At the covering for the shaft that was drilled to the miners are, from left, Chilean Mining Minister Laurence Golborne, President Sebastian Pinera, Health Minister Jaime Manalich and the chief of the rescue mission, Andre Sougarret. (HO/REUTERS)

Before the summer of 2010, Chilean Minister of Mining Laurence Golborne was a relatively unknown businessman-turned-politician.

Yet, following the collapse of the Copiapó Mine in San José on August 5, 2010, Golborne gained worldwide recognition for leading the search and rescue efforts for 33 miners trapped 2,300 feet below the surface. Sixty-nine days later, every single miner had made it out alive. Golborne said he drew upon his years of business leadership experience as he organized hundreds of rescue workers from a wide range of fields, unifying them in the effort to rescue the stranded miners.

Now, one year after the rescue of the final miner, Golborne remains one of Chile’s most popular politicians.

Golborne will be in Washington, D.C., this week to commemorate the one-year anniversary of the rescue. On Oct. 11, he will appear at the Smithsonian’s National Museum of Natural History, where the exhibit “Against All Odds: Rescue at the Chilean Mine” is currently on display. The Smithsonian will also premiere the film “Chilean Mine Rescue” and will host a panel featuring Golborne, as well as two of the rescued miners.

Washington Post On Leadership caught up with Golborne by phone while he was traveling in North Chile last week to speak about leadership under pressure.

When you arrived on the scene last August, you had only been on the job for four months and had no extensive mining experience. How did you begin to organize the efforts on the ground?

I wasn’t an expert miner, but I had expertise managing large corporations, large groups of people, and leading in a large corporation. So that expertise, that experience is very important when you have to organize a group of more than 1,000 people, fighting in this case for the rescue of 33 men.

I understood when I arrived there [that] it was a very highly complex situation, especially from the human side. The families—the relatives of the miners—were there asking for answers, asking for news. There was a lot of pain and anguish because of the situation in which they were living. In this case, the situation had more uncertainty and pain, and we had to manage it. I am very proud of the way that we established a relationship with those families based on trust. That was the key. We established, in the very beginning with the families of the miners, a relationship based on trust and truth.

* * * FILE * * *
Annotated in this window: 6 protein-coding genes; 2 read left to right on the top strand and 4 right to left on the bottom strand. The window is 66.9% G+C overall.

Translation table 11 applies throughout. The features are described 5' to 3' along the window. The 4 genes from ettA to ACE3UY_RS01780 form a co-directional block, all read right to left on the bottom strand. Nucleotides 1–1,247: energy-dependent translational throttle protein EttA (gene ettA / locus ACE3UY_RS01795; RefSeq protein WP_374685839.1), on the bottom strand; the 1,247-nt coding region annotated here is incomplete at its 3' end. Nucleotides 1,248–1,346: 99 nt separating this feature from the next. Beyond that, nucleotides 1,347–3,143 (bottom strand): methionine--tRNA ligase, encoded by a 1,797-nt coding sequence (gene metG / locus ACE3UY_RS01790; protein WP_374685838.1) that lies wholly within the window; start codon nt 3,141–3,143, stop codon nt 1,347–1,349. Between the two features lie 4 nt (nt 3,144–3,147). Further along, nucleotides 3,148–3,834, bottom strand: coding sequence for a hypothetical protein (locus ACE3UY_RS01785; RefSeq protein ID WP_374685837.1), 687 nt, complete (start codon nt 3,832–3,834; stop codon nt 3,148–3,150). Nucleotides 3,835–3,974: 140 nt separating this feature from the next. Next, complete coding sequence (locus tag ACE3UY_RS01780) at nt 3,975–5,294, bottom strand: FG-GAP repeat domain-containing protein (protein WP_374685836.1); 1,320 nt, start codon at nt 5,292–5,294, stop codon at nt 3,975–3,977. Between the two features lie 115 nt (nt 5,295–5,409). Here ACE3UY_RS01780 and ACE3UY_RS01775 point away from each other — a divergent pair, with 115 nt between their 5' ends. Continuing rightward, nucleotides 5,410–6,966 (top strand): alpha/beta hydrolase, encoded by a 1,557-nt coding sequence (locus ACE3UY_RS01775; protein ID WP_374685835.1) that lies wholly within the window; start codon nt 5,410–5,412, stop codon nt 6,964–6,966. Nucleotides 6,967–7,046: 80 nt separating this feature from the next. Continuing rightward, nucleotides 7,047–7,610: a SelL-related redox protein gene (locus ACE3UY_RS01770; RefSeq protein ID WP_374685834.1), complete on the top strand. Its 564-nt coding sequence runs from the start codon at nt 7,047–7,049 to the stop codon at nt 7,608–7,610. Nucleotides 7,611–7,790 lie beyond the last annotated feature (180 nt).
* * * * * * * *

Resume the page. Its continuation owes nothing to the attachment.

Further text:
You managed relations not only with the miners’ families, but also with journalists and the press. What was your strategy in remaining open with them?

The situation got very complicated. I explained to them, I made them understand that we were making all the efforts needed to find them first, and then rescue them if we could find them. After 17 days, in which I had no good news to tell them, we succeeded in finding the miners. And that was a moment of glory for all of us. At that moment, we knew that we could be able to save them, because after that it was a matter of money, time and effort to get them back.

The day that we found them is one of the most important moments in my life. 

You basically took up residence at "Camp Hope." How important was that decision to ask the president to stay in Santiago while you were on the ground?

I hope that history will recognize the strength, the faith [with which] President Piñera had to make the hardest decision to commit the whole government to this effort. He never had any thought about the political consequences of this; he only thought about the human beings that were trapped and suffering in that situation. I was there, saying to him, “President, you have to be very careful, the situation is very hard,” and Piñera said to me, “Go ahead, minister, you have to try to find them and you will have all the human effort needed to try to find them.” That was a key element in the success that we had.

What lessons have you been able to take away from this experience over the last year?

I think there are two of them—first, the strength and survival of these 33 men that organized themselves and always stuck together, trying to keep alive.

The second is how everybody working together, all those hundreds of people who worked together, can make miracles.

What does good leadership mean to you?

I always say that the main characteristic of a leader is to learn how to listen, how to listen to people and then make decisions. Try to understand the problems and then find solutions. Try to understand what’s going on, what you can do. Try to understand what people need—this is key.

The National Museum of Natural History and the Embassy of Chile are cohosting a series of free public events on leadership in the rescue of the 33 Chilean miners throughout 2011 and 2012. The Washington Post On Leadership section is a joint collaborator.